Little pieces of paper

Little pieces of paper are sprinkled throughout my days.

I tend to note instructions as I have the hardest time remembering them, let alone understanding them. So I write them down on little pieces of paper: a childlike drawn map of the way to an appointment, the exact address, the items I need to get at the market, the recipe for a dish, the instructions for the rice cooker, and so on…

Mind you, I have been making crêpes for decades and yet, every time I make the dough, I have to check my little recipe notebook and keep it open until I am done.

Maybe it is why I prefer to walk quietly in a forest with no particular purpose, rather than go to an appointment; or cook a dish that relies on an acute sense of smell and a love of colours, rather than measurements.

Everyday I use tricks to pretend I can follow instructions, little pieces of paper tucked inside my pocket.

But life… it comes without instructions and I have no pieces of paper to help me. There is no “mode d’emploi.”

So I also use tricks to pretend I am here, that I understand what others tell me, that I relate to them even if I am often baffled by the hollowness of it all. Accompany me one day to pick-up my son from school, and drop on a parents’ conversation, you may then understand. So I just smile, say a few insipid words and check the door to see if my son is coming out. The same applies to most situations.

Some may think it is sad to be so exiled from the world, to fail to be engaged in social niceties. I admit it has its downside.

And yet most of the time, I find that to be absent from the world is a blessing. Silence and solitude are most comforting when you consider the amount of absurdities that surrounds us on a daily basis. My absence takes away nothing from the world; and it enables me to see the details that often go unoticed and, at times, have some of the most enlightened exchanges with perfect strangers or a dandelion. You know what I mean if you have read my poetry.

So I will remain as I am, taking life one day at a time. I will be the one strolling along museum corridors aware of the discreet light emanating from a painting, or walking down the street aware of the sparrows watching me from a balcony, and also the one standing in line at the supermarket aware that the lady in front of me cried all night.

I will remain quiet and will take in the beautiful and the tragic. Being absent allows it to happen. And then I might write about it on little pieces of paper and come here to share them with you.

Kenza.

Precious moments

 

Often times at the dinner table, my son and I talk about our day and we like to share one thing that happened that marked us because of its beauty, preciousness or simply because it touched us in a nice way.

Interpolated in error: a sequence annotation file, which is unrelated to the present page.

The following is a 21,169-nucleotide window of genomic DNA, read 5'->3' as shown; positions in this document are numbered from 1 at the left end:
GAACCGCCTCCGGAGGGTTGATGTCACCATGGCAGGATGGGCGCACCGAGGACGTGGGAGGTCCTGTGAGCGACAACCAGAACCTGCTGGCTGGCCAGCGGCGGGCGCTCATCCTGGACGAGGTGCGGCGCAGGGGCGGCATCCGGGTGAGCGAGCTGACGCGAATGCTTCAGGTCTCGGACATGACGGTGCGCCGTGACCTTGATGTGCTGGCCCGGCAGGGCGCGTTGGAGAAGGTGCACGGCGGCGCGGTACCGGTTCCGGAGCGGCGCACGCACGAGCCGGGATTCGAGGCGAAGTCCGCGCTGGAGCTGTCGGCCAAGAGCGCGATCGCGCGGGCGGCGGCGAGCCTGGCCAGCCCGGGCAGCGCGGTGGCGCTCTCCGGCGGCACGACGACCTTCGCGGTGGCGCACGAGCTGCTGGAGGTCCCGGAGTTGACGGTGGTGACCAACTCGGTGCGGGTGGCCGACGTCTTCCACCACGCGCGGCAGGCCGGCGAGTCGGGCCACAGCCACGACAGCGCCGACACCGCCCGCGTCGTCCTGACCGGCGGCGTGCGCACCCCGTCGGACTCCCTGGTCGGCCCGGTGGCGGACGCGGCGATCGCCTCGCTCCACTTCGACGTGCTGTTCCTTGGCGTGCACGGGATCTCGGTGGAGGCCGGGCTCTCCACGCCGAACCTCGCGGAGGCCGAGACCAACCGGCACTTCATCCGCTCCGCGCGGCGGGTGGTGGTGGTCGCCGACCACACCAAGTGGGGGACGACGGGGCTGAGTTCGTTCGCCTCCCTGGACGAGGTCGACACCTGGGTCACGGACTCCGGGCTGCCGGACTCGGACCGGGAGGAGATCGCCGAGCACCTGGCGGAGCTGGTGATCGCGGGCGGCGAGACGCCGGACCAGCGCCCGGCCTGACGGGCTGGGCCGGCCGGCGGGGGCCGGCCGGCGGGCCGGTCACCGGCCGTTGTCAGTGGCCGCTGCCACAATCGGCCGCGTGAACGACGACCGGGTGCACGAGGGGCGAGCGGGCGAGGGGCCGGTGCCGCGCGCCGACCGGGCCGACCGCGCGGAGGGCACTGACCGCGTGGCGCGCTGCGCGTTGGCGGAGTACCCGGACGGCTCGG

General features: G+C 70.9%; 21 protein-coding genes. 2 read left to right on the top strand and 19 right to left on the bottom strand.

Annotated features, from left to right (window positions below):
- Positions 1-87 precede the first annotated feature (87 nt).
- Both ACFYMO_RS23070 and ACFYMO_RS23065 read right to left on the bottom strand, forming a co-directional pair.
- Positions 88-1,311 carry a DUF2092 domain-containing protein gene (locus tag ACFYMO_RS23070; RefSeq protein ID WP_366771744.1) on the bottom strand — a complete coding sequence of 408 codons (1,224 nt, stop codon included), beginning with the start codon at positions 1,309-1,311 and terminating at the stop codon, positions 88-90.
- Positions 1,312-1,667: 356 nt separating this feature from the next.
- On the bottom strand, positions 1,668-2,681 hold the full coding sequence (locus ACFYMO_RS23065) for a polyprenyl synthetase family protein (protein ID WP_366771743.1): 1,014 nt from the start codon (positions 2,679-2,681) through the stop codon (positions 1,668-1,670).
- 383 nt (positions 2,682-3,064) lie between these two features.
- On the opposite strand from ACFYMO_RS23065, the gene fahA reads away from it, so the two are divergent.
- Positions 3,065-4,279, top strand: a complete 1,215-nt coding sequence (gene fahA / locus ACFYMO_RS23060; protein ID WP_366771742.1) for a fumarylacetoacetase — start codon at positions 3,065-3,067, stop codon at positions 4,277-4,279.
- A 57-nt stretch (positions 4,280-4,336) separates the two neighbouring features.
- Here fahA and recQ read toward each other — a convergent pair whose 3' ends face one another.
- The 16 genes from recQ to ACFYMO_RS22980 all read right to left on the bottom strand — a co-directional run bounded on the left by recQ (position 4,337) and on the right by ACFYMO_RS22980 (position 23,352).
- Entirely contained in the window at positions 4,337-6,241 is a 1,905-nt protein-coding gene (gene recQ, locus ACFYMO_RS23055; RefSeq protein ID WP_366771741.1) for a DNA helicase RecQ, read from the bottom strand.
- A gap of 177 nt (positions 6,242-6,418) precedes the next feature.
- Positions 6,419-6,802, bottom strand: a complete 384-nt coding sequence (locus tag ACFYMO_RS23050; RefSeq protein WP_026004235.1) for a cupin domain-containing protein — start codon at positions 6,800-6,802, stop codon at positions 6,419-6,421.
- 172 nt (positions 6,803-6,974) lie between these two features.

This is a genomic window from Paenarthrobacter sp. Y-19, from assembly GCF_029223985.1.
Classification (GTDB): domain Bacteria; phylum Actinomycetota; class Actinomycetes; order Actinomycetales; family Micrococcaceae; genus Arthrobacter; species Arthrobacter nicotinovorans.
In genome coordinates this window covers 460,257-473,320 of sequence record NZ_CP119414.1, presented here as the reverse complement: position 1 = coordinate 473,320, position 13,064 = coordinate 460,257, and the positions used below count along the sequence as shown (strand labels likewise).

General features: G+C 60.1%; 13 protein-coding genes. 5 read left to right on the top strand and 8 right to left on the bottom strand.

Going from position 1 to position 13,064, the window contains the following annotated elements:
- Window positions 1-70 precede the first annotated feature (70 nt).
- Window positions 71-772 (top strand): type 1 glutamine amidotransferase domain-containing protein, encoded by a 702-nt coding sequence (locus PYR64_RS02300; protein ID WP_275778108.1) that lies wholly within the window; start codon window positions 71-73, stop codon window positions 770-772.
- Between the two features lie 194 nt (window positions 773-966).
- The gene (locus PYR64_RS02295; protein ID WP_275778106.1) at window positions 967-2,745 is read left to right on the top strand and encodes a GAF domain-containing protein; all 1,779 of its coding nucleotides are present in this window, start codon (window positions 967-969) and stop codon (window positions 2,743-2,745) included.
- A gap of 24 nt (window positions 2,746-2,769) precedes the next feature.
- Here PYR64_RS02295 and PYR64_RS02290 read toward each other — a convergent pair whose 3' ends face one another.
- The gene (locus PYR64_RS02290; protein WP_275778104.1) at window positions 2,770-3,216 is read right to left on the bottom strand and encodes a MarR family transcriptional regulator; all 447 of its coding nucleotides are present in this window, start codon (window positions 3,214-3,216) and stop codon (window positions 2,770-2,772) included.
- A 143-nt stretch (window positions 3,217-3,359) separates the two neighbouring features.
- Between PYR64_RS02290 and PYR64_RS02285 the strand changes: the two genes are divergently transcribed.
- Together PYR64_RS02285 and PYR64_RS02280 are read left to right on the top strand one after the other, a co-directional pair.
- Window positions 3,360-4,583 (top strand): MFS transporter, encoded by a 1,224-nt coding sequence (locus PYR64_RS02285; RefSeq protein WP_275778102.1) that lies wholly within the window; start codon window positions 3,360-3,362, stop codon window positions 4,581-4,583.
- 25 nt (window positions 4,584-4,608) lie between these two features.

So here is what my son, nine years old, has been telling me over the past eight days. It is in no order of importance, and none is more precious than another, they were equally precious at the moment in which they happened.

I wanted to share them because they speak of simple beauty, something we often forget about as we move along our days.

The sunset and the gold colors of the clouds.

That I answered my friend’s email.

The hot chocolate with the cappuccino milk you made me.

The music of Chopin I heard. — Chopin’s Piano Concerto No.2, Rubinstein at the piano.

When I saw your face as I came out of school on the first day back at school.

The rainbow.

The scent of Jasmine at night that we placed in a glass in the kitchen.

The rain, especially during the afternoon downpour and the noise it made as it hit the windows’ panes with the wind.

Lotus

In the large temple,
the gilded Buddha and Bodhisattva statues towered over me.
Their bodies stiff,
their eyes sharing nothing.

It is the lotus that spoke to me.
In silence,
it taught me humility
and simple beauty.

Kenza.

Inspired by a visit to the Jade Buddha Temple in Shanghai, China in June 2018. The same thing happened to me when I visited the giant Buddha in Kamakura, Japan, a few years ago. It was in a rose tilting under the weight of rain drops that I found serenity, not the giant metal statue.

I do not

I do not write about lingering sunsets, falling blossom petals, the light in the early morning or even about birds taking flight.

I do not use metaphors either. Using the beauty of the world to describe emotions, renders all things oh … just so so banal.

There is no need to trap beauty into words and fancy imagery, forcing it to jump through loops of twisted grammatical constructs.

As for emotions, if you love, if you feel sad; just say it! No need for the rain to take the place of your tears. Your tears are beautiful just as they are.

In this self-centered world, where poetry is measured in hits and likes, as though it was a piece of furniture, I admit to finding little solace in the words of others.

So I lean back on the old Masters like Verlaine and Kobayashi and Hafez and Pushkin and Wang Wei and Victor Hugo and Rumi and Li Pao and Neruda and Basho, and many others.

When I hold a book of their poetry, the world slows down, everything becomes tenderly subtle and I can then hear the silence of beauty.

Kenza.